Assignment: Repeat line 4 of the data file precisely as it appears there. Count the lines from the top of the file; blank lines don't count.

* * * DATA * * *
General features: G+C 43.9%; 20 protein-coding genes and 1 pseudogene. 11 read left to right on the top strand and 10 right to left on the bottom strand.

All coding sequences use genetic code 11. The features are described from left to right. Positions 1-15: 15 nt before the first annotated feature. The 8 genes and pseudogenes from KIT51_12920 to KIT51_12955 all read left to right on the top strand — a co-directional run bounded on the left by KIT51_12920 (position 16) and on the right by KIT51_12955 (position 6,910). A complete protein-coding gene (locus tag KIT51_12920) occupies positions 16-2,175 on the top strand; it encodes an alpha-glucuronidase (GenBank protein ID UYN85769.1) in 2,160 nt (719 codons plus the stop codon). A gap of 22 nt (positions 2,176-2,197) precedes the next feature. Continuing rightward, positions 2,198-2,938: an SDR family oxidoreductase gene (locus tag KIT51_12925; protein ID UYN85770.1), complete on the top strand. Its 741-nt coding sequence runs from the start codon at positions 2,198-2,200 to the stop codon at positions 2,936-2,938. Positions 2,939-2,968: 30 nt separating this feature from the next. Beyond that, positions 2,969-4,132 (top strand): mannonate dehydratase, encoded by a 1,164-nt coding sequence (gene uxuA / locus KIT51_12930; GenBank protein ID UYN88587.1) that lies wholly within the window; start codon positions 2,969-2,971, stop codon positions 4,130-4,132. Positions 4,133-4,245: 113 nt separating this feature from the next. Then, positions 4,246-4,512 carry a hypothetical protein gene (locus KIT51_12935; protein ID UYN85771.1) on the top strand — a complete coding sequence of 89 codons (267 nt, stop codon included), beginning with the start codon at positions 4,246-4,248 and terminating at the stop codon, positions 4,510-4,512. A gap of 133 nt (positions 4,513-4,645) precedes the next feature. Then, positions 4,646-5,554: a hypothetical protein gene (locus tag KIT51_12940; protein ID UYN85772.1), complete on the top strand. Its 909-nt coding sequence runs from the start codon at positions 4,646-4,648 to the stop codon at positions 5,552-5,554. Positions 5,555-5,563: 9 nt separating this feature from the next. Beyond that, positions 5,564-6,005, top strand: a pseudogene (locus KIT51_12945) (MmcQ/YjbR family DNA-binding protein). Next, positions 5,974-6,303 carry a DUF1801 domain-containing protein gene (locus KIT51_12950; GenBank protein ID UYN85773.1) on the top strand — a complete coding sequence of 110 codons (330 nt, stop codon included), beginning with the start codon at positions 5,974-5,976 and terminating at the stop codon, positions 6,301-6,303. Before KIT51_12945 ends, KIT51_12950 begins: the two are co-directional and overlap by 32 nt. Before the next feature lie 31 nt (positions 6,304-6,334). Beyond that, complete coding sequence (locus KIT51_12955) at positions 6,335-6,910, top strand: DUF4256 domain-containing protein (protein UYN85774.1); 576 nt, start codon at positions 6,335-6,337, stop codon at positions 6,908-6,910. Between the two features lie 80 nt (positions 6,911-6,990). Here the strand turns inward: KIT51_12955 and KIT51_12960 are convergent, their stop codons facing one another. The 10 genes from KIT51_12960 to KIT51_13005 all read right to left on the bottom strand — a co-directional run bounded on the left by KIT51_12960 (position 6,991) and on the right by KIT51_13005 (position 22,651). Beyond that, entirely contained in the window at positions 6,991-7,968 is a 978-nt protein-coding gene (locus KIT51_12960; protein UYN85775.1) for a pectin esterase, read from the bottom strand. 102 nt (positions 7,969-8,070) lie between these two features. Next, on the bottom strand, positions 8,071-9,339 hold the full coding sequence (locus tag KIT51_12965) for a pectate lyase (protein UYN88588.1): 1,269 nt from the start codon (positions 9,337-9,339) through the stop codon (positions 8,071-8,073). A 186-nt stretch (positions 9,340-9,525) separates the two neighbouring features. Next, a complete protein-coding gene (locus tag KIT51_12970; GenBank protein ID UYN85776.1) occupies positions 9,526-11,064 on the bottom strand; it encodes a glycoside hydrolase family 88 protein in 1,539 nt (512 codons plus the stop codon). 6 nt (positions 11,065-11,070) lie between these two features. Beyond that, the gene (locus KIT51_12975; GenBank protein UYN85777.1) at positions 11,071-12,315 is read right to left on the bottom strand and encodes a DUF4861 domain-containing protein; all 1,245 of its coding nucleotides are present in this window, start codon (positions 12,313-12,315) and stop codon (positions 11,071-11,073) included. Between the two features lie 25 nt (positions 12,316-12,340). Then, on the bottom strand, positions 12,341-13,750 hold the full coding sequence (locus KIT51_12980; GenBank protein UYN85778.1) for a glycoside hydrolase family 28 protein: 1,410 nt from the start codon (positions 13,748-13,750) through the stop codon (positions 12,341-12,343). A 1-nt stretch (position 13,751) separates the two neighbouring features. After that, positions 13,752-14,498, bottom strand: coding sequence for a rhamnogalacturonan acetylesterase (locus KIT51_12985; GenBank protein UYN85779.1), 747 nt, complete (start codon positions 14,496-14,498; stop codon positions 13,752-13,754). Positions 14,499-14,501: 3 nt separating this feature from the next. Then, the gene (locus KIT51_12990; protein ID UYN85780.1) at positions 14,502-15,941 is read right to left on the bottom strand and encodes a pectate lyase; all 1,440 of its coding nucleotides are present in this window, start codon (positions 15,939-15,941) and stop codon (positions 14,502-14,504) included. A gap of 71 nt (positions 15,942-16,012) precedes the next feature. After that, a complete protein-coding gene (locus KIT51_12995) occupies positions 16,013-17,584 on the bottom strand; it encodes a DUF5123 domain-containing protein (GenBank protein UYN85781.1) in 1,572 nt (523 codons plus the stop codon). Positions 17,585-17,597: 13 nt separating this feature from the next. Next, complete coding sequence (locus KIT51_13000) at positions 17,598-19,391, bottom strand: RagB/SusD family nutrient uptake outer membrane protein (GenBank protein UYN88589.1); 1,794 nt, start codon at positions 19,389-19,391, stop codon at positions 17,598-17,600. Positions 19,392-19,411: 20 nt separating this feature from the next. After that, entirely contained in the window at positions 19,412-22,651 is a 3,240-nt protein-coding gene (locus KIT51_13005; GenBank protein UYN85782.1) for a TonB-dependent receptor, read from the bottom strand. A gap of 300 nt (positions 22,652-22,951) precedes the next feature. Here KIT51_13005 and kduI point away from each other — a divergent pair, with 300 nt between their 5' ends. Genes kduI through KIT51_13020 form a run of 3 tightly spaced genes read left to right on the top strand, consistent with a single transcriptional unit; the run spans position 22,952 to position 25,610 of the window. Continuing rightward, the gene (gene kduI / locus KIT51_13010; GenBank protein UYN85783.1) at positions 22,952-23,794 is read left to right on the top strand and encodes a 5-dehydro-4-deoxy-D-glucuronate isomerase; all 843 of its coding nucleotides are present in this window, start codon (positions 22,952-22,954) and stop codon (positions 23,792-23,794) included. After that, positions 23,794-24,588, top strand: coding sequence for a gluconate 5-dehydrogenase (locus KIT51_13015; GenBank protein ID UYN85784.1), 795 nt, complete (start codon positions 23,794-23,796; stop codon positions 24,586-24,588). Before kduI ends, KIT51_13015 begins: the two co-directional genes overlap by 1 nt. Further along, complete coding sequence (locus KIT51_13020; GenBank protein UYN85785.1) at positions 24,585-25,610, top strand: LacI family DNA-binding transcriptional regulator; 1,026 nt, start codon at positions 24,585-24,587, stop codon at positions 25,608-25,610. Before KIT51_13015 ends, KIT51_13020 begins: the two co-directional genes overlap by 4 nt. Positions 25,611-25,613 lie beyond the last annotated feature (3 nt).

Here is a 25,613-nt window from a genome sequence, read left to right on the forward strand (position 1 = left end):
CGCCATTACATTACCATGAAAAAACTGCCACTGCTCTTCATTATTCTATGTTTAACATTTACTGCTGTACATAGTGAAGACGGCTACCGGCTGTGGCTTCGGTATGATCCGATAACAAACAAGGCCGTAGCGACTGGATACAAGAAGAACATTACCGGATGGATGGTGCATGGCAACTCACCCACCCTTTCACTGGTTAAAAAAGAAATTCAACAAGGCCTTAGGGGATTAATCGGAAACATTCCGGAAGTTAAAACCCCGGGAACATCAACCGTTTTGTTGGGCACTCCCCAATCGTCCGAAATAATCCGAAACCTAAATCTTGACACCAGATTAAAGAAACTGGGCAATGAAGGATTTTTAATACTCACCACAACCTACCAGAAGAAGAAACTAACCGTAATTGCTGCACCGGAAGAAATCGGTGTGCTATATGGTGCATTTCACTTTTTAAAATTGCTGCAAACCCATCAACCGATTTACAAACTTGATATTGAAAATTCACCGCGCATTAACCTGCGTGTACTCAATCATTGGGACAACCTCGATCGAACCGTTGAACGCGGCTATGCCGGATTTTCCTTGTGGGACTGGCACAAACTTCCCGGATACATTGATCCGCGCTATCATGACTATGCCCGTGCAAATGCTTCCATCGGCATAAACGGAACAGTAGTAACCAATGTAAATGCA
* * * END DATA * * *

CGCCATTACATTACCATGAAAAAACTGCCACTGCTCTTCATTATTCTATGTTTAACATTTACTGCTGTACATAGTGAAGACGGCTACCGGCTGTGGCTTCGGTATGATCCGATAACAAACAAGGCCGTAGCGACTGGATACAAGAAGAACATTACCGGATGGATGGTGCATGGCAACTCACCCACCCTTTCACTGGTTAAAAAAGAAATTCAACAAGGCCTTAGGGGATTAATCGGAAACATTCCGGAAGTTAAAACCCCGGGAACATCAACCGTTTTGTTGGGCACTCCCCAATCGTCCGAAATAATCCGAAACCTAAATCTTGACACCAGATTAAAGAAACTGGGCAATGAAGGATTTTTAATACTCACCACAACCTACCAGAAGAAGAAACTAACCGTAATTGCTGCACCGGAAGAAATCGGTGTGCTATATGGTGCATTTCACTTTTTAAAATTGCTGCAAACCCATCAACCGATTTACAAACTTGATATTGAAAATTCACCGCGCATTAACCTGCGTGTACTCAATCATTGGGACAACCTCGATCGAACCGTTGAACGCGGCTATGCCGGATTTTCCTTGTGGGACTGGCACAAACTTCCCGGATACATTGATCCGCGCTATCATGACTATGCCCGTGCAAATGCTTCCATCGGCATAAACGGAACAGTAGTAACCAATGTAAATGCA